The Science and Psychology of Music Performance: Creative Strategies for Teaching and Learning
Richard Parncutt, Gary McPherson
Oxford University Press, Apr 18, 2002 - Music - 400 pages
What type of practice makes a musician perfect? What sort of child is most likely to succeed on a musical instrument? What practice strategies yield the fastest improvement in skills such as sight-reading, memorization, and intonation? Scientific and psychological research can offer answers to these and other questions that musicians face every day. In The Science and Psychology of Music Performance, Richard Parncutt and Gary McPherson assemble relevant current research findings and make them accessible to musicians and music educators. This book describes new approaches to teaching music, learning music, and making music at all educational and skill levels. Each chapter represents the collaboration between a music researcher (usually a music psychologist) and a performer or music educator. This combination of expertise results in excellent practical advice. Readers will learn, for example, that they are in the majority (57%) if they experience rapid heartbeat before performances; the chapter devoted to performance anxiety will help them decide whether beta-blocker medication, hypnotherapy, or the Alexander Technique of relaxation might alleviate their stage fright. Another chapter outlines a step-by-step method for introducing children to musical notation, firmly based on research in cognitive development. Altogether, the 21 chapters cover the personal, environmental, and acoustical influences that shape the learning and performance of music.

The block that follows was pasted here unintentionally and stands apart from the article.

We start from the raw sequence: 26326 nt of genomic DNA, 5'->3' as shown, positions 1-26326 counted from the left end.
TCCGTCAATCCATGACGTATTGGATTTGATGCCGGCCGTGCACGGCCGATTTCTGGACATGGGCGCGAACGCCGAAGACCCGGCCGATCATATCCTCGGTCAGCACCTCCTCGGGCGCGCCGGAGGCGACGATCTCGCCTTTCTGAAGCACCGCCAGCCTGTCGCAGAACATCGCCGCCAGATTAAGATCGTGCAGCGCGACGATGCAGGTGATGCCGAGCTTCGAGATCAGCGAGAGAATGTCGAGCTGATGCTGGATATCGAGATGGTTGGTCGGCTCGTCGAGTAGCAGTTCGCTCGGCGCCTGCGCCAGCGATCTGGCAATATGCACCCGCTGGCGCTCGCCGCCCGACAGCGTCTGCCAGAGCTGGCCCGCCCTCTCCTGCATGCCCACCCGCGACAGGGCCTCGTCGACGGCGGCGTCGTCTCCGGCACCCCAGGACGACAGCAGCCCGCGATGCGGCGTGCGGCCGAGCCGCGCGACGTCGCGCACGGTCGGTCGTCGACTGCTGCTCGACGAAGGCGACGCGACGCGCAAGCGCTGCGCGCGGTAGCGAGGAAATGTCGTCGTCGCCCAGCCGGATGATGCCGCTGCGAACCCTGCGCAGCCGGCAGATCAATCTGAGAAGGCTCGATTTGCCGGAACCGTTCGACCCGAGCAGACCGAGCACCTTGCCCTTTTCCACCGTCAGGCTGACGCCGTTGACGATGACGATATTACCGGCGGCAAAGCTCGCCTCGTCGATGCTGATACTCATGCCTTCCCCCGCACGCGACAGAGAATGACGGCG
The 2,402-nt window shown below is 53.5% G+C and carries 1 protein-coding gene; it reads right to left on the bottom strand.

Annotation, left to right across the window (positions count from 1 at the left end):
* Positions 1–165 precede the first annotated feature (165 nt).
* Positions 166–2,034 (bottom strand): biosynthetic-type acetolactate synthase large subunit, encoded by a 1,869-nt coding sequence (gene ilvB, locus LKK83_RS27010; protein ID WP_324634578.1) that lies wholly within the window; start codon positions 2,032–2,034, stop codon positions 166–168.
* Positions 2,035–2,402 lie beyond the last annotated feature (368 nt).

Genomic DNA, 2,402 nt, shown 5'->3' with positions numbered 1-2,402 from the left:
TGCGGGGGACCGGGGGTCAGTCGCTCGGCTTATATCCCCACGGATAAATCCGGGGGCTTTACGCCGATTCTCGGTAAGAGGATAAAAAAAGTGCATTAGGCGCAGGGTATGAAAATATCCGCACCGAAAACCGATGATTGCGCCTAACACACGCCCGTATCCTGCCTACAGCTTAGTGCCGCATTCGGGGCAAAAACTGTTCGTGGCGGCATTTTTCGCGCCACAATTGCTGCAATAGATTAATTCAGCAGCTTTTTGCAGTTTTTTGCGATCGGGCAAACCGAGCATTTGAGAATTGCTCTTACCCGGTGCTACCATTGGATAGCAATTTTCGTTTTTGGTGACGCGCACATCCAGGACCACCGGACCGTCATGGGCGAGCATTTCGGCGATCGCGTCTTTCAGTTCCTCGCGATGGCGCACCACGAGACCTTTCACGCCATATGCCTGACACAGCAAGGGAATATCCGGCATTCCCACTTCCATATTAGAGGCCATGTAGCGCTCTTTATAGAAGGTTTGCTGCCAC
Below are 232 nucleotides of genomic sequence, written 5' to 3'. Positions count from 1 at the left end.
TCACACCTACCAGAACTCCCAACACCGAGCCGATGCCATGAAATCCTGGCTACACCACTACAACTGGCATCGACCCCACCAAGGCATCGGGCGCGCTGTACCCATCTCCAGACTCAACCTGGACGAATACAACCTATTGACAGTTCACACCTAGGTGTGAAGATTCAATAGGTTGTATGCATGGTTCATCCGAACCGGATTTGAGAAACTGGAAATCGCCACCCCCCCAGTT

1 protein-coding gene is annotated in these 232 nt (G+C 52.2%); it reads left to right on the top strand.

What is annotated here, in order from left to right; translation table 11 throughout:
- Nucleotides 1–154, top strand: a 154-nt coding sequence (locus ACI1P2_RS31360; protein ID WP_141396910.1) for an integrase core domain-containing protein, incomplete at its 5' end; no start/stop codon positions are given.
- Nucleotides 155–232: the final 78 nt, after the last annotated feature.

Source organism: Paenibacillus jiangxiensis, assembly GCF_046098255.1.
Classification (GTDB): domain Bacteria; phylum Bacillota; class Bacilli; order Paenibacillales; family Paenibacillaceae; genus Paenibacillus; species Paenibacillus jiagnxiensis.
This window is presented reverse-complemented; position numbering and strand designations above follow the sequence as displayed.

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The Science and Psychology of Music Performance: Creative Strategies for ...
Richard Parncutt,Gary McPherson
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ability achievement Acoustical Society activity auditory aural behavior bowing pressure brain chapter child choir chord cognitive com communication complex con conductor context cues Davidson dynamics effect embouchure emotional ensemble Ericsson example experience expression feedback finger focal dystonia formant frequency Friberg fundamental frequency Gellrich Hallam important improvisation individual influence instrument International intonation jazz Journal of Research Juslin learning listeners mance McPherson melody memory motivation motor motor learning movements muscles music acoustics Music Education Music Perception music performance music psychology musical expression musicians notation one’s parents patterns per performance anxiety phrase physical pianists piano piece pitch players playing practice Press pro problems Psychology of Music reed rehearsal Research in Music sight-reading singing skills Sloboda Society of America sound strategies string stringed instrument structure Sundberg task teachers teaching technique tempo tend theory timbre tion tone University vibrato visual vocal folds vocal tract voice vowel